What do nurses really!! do

  1. i am really considering doing a nusing degree but i was bit skeptic, a friend of mine basically says that a nurses jon is to bathe patients, clean the mess and empty bed pans. is this true? i wantt to be able to care for their needs but not like that. i am really worried about this

    can any one help, email me your responses please
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    About Nubia

    Joined: Sep '07; Posts: 1


  3. by   GreenNurse
    If you are worried about those kind of things you might want to re-consider your decision. Those things are the fundamentals of nursing care - you might get some help with these tasks but you also need to feel comfortable and be competent in performing them as well.
  4. by   jmgrn65
    Nurses do a lot more than emptying bedpans and bathing patients.
    We assess patients and make plans according to what we find. If the patient has decreased lungs sounds and why, and whether or not to call the doctor. Does the patient need to deep breath more often or get out of bed.
    Administer meds and know if it is compatibly or will interact with other meds. Teaching the patient and family about the illness, discharge instructions, medications and much more.
    We give emotional support, there is so much more.
  5. by   Sassybottom
    Another thing to consider is that it is a good thing to be involved in these intimate cares - bathing a patient allows for time to do a skin assessment, emptying a bed pan and cleaning a patient up allows for an opportunity for a stool assessment and assessment of the perineal area and vulnerable areas for skin breakdown, helping to tidy up a patient's room helps demonstrate to the patient that you are there for them.

    You will get your hands dirty as a nursing student - at least. You may go into an area like school nursing or psych nursing or clinic nursing where you don't have to deal with these types of things but you'll be exposed to them during school.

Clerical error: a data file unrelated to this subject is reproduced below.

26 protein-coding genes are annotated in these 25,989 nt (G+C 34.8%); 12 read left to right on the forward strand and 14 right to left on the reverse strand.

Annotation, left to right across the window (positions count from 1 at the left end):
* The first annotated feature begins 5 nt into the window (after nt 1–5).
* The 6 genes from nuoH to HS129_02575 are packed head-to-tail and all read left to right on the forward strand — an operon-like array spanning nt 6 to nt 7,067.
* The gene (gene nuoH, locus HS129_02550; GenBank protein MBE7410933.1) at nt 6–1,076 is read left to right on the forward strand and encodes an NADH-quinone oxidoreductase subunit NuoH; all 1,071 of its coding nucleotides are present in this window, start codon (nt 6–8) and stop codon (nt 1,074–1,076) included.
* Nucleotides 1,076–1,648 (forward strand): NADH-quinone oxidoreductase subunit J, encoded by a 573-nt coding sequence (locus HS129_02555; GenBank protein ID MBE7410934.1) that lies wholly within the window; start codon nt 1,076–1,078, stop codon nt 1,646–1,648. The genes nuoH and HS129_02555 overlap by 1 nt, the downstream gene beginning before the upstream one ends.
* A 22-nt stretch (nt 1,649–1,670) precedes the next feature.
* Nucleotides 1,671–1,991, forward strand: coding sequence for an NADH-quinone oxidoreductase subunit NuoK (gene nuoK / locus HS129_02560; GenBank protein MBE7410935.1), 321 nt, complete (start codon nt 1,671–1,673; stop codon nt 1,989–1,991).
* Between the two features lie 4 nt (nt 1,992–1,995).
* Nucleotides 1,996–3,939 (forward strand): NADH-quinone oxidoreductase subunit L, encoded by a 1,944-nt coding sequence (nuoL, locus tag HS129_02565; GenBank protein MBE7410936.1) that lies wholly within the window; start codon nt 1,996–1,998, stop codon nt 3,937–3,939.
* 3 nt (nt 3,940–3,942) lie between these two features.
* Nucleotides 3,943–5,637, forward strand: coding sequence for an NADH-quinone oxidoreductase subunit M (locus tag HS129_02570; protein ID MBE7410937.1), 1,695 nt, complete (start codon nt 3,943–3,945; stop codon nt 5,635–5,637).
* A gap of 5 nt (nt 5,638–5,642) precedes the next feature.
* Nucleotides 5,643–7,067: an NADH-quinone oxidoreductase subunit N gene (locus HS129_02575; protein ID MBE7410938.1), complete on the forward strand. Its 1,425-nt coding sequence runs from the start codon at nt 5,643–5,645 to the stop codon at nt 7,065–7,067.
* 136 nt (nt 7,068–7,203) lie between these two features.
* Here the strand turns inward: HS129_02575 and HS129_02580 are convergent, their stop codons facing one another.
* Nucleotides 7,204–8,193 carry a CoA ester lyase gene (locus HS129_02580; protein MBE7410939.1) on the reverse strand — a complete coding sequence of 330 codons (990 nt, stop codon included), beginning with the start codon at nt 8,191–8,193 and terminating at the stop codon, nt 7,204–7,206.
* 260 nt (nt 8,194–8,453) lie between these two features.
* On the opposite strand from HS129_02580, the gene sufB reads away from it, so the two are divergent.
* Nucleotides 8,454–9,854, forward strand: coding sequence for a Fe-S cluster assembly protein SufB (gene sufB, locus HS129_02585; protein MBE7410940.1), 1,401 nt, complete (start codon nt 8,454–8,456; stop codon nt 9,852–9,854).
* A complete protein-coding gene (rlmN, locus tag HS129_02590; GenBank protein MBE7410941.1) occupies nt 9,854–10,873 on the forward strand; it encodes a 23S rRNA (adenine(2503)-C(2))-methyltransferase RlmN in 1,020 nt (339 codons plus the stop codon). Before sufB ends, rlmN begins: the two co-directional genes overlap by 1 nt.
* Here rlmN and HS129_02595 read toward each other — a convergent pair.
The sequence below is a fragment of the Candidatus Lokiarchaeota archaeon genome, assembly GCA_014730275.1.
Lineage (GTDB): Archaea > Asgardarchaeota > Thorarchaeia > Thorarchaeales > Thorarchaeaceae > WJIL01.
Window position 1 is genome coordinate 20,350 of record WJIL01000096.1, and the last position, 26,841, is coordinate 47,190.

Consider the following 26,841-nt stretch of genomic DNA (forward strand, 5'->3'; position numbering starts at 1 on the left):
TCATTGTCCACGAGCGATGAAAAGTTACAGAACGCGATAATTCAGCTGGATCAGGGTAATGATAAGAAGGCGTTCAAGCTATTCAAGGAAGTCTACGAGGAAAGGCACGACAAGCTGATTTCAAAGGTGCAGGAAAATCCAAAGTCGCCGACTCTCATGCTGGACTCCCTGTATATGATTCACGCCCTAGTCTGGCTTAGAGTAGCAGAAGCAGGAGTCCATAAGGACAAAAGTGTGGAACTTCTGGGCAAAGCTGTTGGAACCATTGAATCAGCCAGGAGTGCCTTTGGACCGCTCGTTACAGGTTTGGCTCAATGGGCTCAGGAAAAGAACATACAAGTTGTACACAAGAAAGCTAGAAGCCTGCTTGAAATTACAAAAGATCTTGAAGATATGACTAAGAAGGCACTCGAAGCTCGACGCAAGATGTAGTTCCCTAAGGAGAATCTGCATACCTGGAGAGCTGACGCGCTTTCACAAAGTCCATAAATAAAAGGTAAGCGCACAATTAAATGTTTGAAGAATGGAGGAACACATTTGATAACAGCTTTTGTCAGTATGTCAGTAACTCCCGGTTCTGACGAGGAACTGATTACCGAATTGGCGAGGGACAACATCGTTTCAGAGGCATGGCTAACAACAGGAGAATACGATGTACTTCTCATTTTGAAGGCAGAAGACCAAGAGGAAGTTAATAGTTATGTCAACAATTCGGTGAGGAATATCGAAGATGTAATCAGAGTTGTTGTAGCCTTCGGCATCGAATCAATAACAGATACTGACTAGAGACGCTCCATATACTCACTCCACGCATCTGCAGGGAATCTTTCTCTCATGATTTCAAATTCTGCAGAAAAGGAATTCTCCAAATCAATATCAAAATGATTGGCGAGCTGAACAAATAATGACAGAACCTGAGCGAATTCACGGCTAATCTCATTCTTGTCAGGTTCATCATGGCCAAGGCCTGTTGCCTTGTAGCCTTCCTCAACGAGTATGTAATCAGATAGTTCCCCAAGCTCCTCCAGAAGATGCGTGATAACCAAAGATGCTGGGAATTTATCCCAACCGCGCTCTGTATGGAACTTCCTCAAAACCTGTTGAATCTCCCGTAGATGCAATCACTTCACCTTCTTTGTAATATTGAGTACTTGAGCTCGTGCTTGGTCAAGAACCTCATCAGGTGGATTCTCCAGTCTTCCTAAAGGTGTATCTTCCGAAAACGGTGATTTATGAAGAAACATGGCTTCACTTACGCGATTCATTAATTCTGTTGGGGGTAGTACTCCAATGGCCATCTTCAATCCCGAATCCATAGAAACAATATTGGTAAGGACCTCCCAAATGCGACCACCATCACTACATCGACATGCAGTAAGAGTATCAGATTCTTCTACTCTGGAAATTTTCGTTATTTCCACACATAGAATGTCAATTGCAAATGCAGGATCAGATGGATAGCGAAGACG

6. by   sister s
    it sounds bad - i felt the same when I started nursing, but you get used to these things and they become part of a bigger thing - ie ways of assessing your pt. Just keep your gloves on and block your nasal passage with the top of you tongue!
  7. by   TazziRN
    [font=book antiqua]we do do those things.....we also clean up vomit, blood, wash hair that hasn't seen shampoo in weeks, skin that forgot was soap feels like..........and we also save lives.
  8. by   jjjoy
    Nurses often manage patient care and they frequenty are performing that patient care. So nurses assess their patients (how are they doing? normal? worse? use eyes, ears, touch, stethoscope, etc to aid in assessment), check MD orders (does it all look in order? anything special for this patient?), make sure care is given (medications administered, dressings changed, IV fluids run, NA may help with hygiene, toileting, and VS collection), continue to monitor patient - make sure patient is breathing well, peeing & pooing (how much? color? etc?), passing gas, walking or whatever else might indicate or create a problem (eg, patient needs to walk after surgery to help prevent certain complications). Nurses will determine when a situation is such that an MD needs to be called in and be able to identify and be ready to assist with emergent situations. Nurses often teach patients about their care and reinforce MD explanations. Nurses often "make do" and "make things happen." For example, a patient is going home who can't afford lots of supplies for their wound care, so the nurse helps them come up with a way to manage with what they have. If social services is needed to assist the patient find local resources to aid the patient, the nurse needs to make sure that social services is called and that the patient is seen - because one can't just assume that what is requested will automatically happen - since everyone is busy juggling lots of different responsibilities. Because of this stress (and probably other reasons as well) some health personnel can be quite snappy and abrupt, which means the nurse also must develop a thick skin and be assertive about what he/she thinks the patient needs. Well, that's some of what nurses do!
  9. by   EricJRN
    I notice that you are from the Bahamas. Honestly, I'm not sure how similar or different nursing would be in the Bahamas versus the US. Is there a local hospital where you can spend some volunteer time on a nursing unit to see nurses in action?